Consequently, North Leeward has only been given some attention as the hands of nature have joined forces in trying to remind the people of North Leeward how vulnerable and neglected, we are. To this accord, significant parts of our roadways and other infrastructure have suffered minor to major damages. Some have cost us lives. Some have received minor attention while others are yet to be touched.
To date, the bridge at Sharpes and the pier at Chateaubelair are under reconstruction. There is also work being done to upgrade the road that diverts from the treacherous terrains of Couls Hill and Troumaca. Even the construction of the pier and bridge was delayed for years.
With no regard for the inconvenience, these two projects have caused us. The government could not have cared less about us. Like a father running to the rescue of one of his children only because he fell ill, injured, or landed himself into trouble, so is our government.
Conversely, for those who inherited labour from their parents and grandparents, I leave you to adjust to the reality of the extent of the negligence of North Leeward under a government you associate the word love with. I could almost feel the resentment with which some of you will treat this relatively short piece and understandably the writer.
It does not surprise me as I have been long convinced that such behaviour is a by-product of the so-called failed education revolution which merely gave more access to secondary and tertiary schooling but has failed to truly educate our people. We have failed to examine and discuss the issues and have only been able to attack those who raised them.
If this behaviour defines the educated then I refuse to be called such. Yes, and I know you are so ready to say that the government cannot provide jobs for everyone and it is the people who must lift themselves.
While I could agree with you, I have a question for you: What is the role of government? I hope I do not answer it for you but it is the government that must create an economically conducive climate that would encourage entrepreneurship and locate markets for the goods if not services produced by the people.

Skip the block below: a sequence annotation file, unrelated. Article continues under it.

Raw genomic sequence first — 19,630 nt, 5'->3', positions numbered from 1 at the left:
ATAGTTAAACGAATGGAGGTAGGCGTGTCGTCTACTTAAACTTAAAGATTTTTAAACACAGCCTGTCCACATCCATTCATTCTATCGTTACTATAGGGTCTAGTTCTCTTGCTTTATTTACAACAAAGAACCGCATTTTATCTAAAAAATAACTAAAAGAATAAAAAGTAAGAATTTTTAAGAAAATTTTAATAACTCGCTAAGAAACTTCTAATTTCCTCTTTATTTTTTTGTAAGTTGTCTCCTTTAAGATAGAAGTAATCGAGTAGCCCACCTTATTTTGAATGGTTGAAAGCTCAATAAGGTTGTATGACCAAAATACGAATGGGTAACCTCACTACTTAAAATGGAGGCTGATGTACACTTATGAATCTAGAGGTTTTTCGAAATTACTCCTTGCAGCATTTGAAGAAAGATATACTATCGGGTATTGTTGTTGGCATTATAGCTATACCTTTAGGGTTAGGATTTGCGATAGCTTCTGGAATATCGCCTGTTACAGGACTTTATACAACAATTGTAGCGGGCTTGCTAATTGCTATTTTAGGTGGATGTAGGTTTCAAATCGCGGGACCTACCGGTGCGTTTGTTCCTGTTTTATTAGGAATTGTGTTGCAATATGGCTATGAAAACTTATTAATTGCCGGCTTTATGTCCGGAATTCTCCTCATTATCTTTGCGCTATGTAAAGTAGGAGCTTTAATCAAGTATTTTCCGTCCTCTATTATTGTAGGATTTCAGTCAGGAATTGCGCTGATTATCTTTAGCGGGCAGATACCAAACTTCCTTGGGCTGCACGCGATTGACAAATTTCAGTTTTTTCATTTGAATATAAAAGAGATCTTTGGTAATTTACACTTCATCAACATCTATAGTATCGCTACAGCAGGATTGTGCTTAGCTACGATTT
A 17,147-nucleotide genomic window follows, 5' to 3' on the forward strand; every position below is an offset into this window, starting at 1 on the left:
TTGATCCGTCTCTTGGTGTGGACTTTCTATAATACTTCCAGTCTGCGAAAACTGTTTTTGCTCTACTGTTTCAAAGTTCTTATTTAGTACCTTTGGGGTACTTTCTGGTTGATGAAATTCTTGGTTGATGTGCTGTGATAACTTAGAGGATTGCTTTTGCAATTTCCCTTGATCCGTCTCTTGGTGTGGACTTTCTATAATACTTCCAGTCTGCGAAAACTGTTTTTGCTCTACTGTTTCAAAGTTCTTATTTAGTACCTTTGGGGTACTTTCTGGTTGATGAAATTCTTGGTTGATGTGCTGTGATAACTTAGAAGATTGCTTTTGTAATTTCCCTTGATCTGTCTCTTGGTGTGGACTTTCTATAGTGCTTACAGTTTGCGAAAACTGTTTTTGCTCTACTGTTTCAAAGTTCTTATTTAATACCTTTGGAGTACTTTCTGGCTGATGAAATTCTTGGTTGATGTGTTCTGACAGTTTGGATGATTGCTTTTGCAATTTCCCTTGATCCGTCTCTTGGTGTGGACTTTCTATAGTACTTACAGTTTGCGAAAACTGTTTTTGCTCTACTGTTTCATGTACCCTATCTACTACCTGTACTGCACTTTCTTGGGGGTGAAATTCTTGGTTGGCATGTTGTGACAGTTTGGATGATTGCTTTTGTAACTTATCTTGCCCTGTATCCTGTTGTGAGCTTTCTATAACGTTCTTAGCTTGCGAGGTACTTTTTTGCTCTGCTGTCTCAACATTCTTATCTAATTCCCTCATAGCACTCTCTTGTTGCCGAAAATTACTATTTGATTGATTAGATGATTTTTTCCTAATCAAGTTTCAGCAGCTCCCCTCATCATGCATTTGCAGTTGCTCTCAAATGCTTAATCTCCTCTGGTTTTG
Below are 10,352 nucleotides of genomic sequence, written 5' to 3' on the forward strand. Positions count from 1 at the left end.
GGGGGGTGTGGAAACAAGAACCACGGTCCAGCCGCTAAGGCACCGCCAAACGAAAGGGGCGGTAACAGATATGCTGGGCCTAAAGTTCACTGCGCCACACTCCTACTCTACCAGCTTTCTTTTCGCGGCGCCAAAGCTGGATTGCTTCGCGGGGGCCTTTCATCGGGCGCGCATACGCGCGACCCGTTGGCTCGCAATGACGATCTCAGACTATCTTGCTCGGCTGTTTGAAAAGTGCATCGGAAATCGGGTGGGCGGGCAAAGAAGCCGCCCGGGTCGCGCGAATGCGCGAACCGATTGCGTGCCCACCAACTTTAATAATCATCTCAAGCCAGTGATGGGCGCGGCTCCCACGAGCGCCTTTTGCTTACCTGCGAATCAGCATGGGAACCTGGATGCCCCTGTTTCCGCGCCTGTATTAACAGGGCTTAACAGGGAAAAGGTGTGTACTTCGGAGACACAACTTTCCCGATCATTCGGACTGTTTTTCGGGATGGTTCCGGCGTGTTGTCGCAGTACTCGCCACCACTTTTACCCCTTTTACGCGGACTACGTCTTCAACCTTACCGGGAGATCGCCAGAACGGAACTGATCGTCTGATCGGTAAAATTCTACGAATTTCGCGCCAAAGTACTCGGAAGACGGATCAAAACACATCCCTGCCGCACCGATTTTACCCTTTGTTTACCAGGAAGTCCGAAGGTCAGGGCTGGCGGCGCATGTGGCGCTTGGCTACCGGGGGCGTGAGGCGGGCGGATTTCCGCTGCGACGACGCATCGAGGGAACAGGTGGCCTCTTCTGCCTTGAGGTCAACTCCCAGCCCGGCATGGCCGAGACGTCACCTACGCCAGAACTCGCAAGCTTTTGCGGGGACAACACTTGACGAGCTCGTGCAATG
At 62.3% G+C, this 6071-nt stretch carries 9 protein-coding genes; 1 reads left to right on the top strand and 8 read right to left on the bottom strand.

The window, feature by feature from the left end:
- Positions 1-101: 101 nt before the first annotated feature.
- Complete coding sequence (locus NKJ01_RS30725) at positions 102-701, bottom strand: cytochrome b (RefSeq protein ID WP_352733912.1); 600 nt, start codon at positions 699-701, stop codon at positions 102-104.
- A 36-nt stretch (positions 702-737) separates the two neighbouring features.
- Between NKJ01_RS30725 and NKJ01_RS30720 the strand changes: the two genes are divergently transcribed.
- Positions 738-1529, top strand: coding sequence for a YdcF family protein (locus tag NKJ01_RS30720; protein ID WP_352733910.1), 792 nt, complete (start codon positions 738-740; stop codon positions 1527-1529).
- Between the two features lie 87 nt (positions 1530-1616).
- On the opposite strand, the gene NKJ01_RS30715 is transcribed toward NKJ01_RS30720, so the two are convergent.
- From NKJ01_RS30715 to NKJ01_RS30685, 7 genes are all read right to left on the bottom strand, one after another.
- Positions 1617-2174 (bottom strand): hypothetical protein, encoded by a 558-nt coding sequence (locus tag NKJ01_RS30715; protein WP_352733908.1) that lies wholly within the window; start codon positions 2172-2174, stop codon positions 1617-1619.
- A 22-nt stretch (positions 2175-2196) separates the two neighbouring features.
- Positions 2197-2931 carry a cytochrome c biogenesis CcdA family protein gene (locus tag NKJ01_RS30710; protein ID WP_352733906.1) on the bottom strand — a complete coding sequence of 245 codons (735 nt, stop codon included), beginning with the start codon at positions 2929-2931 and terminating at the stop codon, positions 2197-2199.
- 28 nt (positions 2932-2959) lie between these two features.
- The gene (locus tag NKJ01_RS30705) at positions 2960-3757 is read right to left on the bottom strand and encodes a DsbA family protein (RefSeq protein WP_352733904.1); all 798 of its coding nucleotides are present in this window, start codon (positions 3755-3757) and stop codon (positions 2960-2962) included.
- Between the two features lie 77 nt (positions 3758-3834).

It must also design and implement policies that would not only encourage foreign investors but ensure our people benefit from any such investment.
Nevertheless, whether you are bent on excusing your government of twenty years for being unable to stimulate our economy to cause meaningful growth or not, they have a critical role to play.
They should be held responsible and accountable for it. Realistically, instead of real economic progress, desolation and destitution have become cash crops for some of these politicians, as they exploit the human market for their own selfish gains.
Hunger, begging and prostitution are at their all-time high as men and women, boys and girls fall victim to a degenerated society under the watchful eyes of a ULP government. Jobs are not only a scarcity but a luxury, as farmers still mourn their losses from the recent drought and others are discouraged from engaging.
These are the realities that face the people of North Leeward. I can go on but I would conclude here.
Without a shadow of a doubt, we are a resilient people and it is poignant that we are fed a diet that only seeks to divide us.
My people, it is time we examine ourselves as a people and understand the role of government because it should not be one of favour but one of duty.
The government should fear the people and not the other way around.
By Chateau Man